Voters in Greenville County could decide this fall if they want to allow alcohol sales on Sunday.
The city of Greenville and four other smaller municipalities currently allow Sunday sales, but unincorporated areas in the county are not covered.
Now a Greenville restaurant owner says he has enough signatures to get the question on the ballot in November. Palmetto Restaurant and Ale House Owner David McCraw said he will turn in more than 9,400 signatures, above the 7,500 required, to the Greenville County Election Commission before Monday’s deadline. The commission will spend the next two weeks verifying the signatures are authentic and from Greenville County residents.
McCraw said he worked to get a petition after the county council postponed tabled the proposed referendum last month, working 16 hours a day to gather signatures and raise public awareness through ads and other promotions.
“To a hold a whole county to one standard and allow the county council to be our ‘morality police’ is unacceptable,” McCraw told South Carolina Radio Network. “We have to stand up and be heard and the county council has to realize because they disagree with something doesn’t mean that it’s absolutely forbidden.” McCraw said his and other businesses lose customers on Sundays due to their location outside city limits.
The council blocked the referendum, as those councilmembers who don’t wish to expand alcohol laws were helped by others who worried voters may become confused with another referendum already on the ballot this fall.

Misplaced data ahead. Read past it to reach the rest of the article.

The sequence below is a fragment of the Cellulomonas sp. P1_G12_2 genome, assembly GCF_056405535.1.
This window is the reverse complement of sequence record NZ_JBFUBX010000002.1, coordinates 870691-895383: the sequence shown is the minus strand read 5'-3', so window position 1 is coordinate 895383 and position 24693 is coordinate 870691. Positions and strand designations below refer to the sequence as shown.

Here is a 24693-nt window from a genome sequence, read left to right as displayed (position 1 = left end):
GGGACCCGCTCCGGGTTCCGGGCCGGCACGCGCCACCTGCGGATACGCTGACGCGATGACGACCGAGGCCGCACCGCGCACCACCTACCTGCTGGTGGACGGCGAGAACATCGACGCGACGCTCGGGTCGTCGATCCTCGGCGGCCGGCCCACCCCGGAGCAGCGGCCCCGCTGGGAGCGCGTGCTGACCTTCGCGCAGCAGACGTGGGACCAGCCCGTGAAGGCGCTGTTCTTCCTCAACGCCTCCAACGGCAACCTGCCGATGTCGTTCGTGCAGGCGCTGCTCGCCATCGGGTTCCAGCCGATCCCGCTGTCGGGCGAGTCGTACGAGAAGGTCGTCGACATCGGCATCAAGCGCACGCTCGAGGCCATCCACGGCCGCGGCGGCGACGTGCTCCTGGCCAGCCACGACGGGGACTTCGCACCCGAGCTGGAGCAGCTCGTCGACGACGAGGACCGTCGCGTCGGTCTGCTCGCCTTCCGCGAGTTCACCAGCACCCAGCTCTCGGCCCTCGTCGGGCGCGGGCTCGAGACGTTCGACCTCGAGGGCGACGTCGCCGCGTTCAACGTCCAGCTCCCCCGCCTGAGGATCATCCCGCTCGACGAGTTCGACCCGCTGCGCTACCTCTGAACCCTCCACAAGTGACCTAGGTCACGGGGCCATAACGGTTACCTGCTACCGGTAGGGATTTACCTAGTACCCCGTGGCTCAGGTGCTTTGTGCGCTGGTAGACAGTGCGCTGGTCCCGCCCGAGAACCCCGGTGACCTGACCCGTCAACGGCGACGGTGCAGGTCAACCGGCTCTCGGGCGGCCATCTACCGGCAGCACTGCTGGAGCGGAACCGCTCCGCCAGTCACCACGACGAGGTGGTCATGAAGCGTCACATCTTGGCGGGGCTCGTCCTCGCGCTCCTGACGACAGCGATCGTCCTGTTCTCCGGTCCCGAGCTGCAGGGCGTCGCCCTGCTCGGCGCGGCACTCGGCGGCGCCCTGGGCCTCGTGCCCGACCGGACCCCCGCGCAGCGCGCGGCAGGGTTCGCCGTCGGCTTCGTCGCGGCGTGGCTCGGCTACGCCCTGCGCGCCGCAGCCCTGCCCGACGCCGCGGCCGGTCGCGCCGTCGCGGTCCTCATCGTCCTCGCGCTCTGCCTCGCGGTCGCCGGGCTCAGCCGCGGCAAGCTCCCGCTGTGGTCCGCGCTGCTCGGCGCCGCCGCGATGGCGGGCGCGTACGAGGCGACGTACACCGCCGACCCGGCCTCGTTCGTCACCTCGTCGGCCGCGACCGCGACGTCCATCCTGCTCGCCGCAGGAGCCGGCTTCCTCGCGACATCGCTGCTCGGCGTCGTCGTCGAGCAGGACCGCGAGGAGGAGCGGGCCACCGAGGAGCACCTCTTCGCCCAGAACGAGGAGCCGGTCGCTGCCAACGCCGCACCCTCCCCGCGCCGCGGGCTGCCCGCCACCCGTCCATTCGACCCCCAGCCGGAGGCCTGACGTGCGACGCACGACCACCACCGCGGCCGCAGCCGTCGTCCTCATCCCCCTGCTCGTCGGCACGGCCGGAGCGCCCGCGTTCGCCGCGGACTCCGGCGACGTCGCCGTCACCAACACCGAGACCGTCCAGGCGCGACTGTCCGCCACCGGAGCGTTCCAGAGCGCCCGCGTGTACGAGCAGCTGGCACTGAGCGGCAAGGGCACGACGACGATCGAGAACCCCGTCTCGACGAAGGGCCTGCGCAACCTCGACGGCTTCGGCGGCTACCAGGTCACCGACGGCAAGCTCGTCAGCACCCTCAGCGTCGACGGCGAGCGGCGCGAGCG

That referendum will ask Greenville County voters if they want to add an additional one-percent sales tax to help pay for new road construction and repairs.
He hoped the expanded alcohol sales could mean additional tax money for the county without raising taxes.
But county council chairman Bob Taylor said he thought any extra tax revenue would be offset by problems that stem from alcohol, such as DUIs or crime.
“The government pays out more to deal with the problems of alcohol than we get from the taxes for alcohol,” Taylor said. “It’s a losing proposition financially and the money we’d get from those Sunday sales wouldn’t touch the roads.”
County elections director Conway Belangia hoped his office would be able to finish verifying the signatures within the next two weeks. Elections officials will verify the first 500 names, then select a name at random per every ten after that.
Patrick Ingraham contributed to this report